The second run of Example I was repeated in a production plant except that the composite mixture of 80% by weight of the fiber-vinyl mixture and 20% by weight of the unsupported vinyl scrap was calendered onto fabrics. The finished vinyl sheet products were subjected to the same physical tests for tensile strength, elongation and Graves tear strength with the following results:

              TABLE II______________________________________    Tensile                 Graves    Strength    Elongation  TearFabric   (psi)       (%)         (lb/in.)______________________________________Knit     1430/530    34/170      235/145Drill    1880/1300   11/18       193/163______________________________________
EXAMPLE III

Scrap from reinforced vinyl sheet having a fiber content by weight of about 20% was worked in a cold tight mill having a gap setting of between 0.015 and 0.020 inch for about 5 minutes and the resulting mixture of fibers and vinyl was mixed with unsupported vinyl scrap to form a composite mixture comprising 80% by weight of fiber and vinyl mixture and 20% by weight of unsupported scrap. The resulting composite mixture was placed on a drop mill (at a temperature of about 280 F.) and banded. ##STR1## a blowing agent sold commercially under the trade designation "KEMPORE SD-125," was added in a portion of 4 pph and processed for 5 minutes. A portion of the resulting product was expanded in a press to form an expanded vinyl product. The resulting expanded vinyl sheet was then measured for thickness and subjected to physical tests for tensile strength, elongation, and trapezoid tear. The test results are set forth in Table III below.

              TABLE III______________________________________     Tensile                TrapezoidThickness Strength   Elongation  Tear(inches)  (psi)      (%)         (lbs.)______________________________________.115      353        30          6.5______________________________________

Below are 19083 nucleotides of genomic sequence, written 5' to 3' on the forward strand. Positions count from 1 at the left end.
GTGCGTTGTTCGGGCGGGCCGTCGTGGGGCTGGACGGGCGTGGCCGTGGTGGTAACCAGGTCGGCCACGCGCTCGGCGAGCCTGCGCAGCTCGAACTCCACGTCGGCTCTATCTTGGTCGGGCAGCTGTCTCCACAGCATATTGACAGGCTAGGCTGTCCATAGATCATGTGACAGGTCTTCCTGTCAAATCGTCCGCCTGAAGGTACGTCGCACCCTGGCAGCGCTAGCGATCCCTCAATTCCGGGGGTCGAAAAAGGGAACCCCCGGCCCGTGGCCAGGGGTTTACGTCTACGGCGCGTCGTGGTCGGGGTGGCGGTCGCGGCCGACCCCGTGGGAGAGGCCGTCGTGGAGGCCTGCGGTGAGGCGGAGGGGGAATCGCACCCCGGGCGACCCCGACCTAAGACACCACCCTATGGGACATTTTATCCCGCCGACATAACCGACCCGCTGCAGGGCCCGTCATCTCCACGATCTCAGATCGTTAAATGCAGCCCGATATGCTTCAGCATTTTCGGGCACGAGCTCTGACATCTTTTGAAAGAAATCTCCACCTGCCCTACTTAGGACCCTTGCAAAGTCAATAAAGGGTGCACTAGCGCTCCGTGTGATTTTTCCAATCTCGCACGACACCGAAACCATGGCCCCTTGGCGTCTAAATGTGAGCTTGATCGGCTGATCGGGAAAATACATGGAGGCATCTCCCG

Another portion of the mixture containing the blowing agent in a proportion of 2 pph was calendered into a sheet having a thickness of about 0.015 inch and then press-laminated onto a cotton knit fabric and expanded in a circulating hot air oven. The expanded sheeting had good cell structure and satisfactory physical properties.

While the method of the invention has been shown and described in connection with specific embodiments thereof, this is intended for the purpose of illustration rather than limitation, and other variations and modifications thereof will be apparent to those skilled in the art all within the intended spirit and scope of the invention. Accordingly, the patent is not to be limited in scope or effect to the specific forms herein shown and described nor in any other way that is inconsistent with the extent to which the progress in the art has been advanced by the invention.

Patent Citations
Cited PatentFiling datePublication dateApplicantTitle
US2558378 *Jan 15, 1947Jun 26, 1951Delaware Floor Products IncComposition for floor and wall covering comprising plasticized vinyl resin and filler and method of making same
US3531562 *Mar 12, 1969Sep 29, 1970Monsanto CoIncreasing the density of thermoplastic foam scrap
US3535408 *Apr 4, 1968Oct 20, 1970Cupples Container CoRecovery and utilization of scrap in production of foamed vinyl aromatic polymeric products
US3562373 *Mar 6, 1969Feb 9, 1971Norristown Rug Mfg CoMethod of manufacturing pellets of thermoplastic material
US3806562 *Aug 23, 1971Apr 23, 1974P LamortProcess for the preparation of thermoplastic material from recovery plastics material
Referenced by
Citing PatentFiling datePublication dateApplicantTitle
US4234366 *Sep 1, 1978Nov 18, 1980Nairn Floors LimitedWall and floor coverings comprising a substrate formed from comminuted, recycled, fiber-reinforced foam-containing sheets
US5145617 *Oct 15, 1990Sep 8, 1992Duro-Last, Inc.Method of processing scrap roof-membrane sheet material comprising a flexible synthetic fabric substrate enveloped in a thermoplastic plastic envelope
US5240530 *Feb 10, 1992Aug 31, 1993Tennessee Valley Performance Products, Inc.Carpet and techniques for making and recycling same
US5288349 *May 21, 1993Feb 22, 1994Tennessee Valley Performance Products, Inc.Carpet and techniques for making and recycling same
US5294384 *Mar 25, 1993Mar 15, 1994Monsanto CompanyThermoplastic composition and method for producing thermoplastic composition by melt blending carpet
US5376322 *Feb 26, 1993Dec 27, 1994Samsonite CorporationProcess for making a thermoformed shell for a luggage case
US5466320 *May 9, 1994Nov 14, 1995Oscoda Plastics, Inc.Making a cushiony decorative tile or cover product from extruded recycled membrane with discrete fibers randomly dispersed therein
US5498667 *Mar 2, 1995Mar 12, 1996Monsanto CompanyThermoplastic composition and method for producing thermoplastic composition by melt blending carpet
US5535945 *Feb 27, 1995Jul 16, 1996Basf CorportionCarpet recycling process and system
US5560797 *May 19, 1995Oct 1, 1996Oscoda Plastics, Inc.Methods of making floor tile and wall covering from extruded hot recycled vinyl thermoplastic membrane having discrete fibers randomly dispersed therein